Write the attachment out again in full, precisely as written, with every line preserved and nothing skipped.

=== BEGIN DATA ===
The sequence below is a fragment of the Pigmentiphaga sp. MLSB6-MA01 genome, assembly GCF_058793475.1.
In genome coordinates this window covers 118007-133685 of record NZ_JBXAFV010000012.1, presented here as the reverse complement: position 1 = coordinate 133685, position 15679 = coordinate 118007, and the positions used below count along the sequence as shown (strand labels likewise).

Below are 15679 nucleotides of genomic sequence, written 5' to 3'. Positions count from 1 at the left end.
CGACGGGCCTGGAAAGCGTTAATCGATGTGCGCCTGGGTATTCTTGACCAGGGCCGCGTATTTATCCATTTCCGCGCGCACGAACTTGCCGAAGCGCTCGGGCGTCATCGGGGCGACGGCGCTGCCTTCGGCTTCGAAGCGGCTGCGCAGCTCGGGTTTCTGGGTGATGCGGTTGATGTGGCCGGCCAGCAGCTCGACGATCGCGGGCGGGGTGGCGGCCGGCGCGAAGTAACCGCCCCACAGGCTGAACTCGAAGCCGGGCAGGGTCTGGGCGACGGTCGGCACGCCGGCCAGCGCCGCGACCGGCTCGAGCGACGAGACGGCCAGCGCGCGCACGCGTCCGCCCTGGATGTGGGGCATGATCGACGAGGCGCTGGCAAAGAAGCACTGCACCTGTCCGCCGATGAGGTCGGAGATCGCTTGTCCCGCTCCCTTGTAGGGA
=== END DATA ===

The sequence below is a fragment of the Pigmentiphaga sp. MLSB6-MA01 genome, assembly GCF_058793475.1.
In genome coordinates this window covers 118007-133685 of record NZ_JBXAFV010000012.1, presented here as the reverse complement: position 1 = coordinate 133685, position 15679 = coordinate 118007, and the positions used below count along the sequence as shown (strand labels likewise).

Below are 15679 nucleotides of genomic sequence, written 5' to 3'. Positions count from 1 at the left end.
CGACGGGCCTGGAAAGCGTTAATCGATGTGCGCCTGGGTATTCTTGACCAGGGCCGCGTATTTATCCATTTCCGCGCGCACGAACTTGCCGAAGCGCTCGGGCGTCATCGGGGCGACGGCGCTGCCTTCGGCTTCGAAGCGGCTGCGCAGCTCGGGTTTCTGGGTGATGCGGTTGATGTGGCCGGCCAGCAGCTCGACGATCGCGGGCGGGGTGGCGGCCGGCGCGAAGTAACCGCCCCACAGGCTGAACTCGAAGCCGGGCAGGGTCTGGGCGACGGTCGGCACGCCGGCCAGCGCCGCGACCGGCTCGAGCGACGAGACGGCCAGCGCGCGCACGCGTCCGCCCTGGATGTGGGGCATGATCGACGAGGCGCTGGCAAAGAAGCACTGCACCTGTCCGCCGATGAGGTCGGAGATCGCTTGTCCCGCTCCCTTGTAGGGA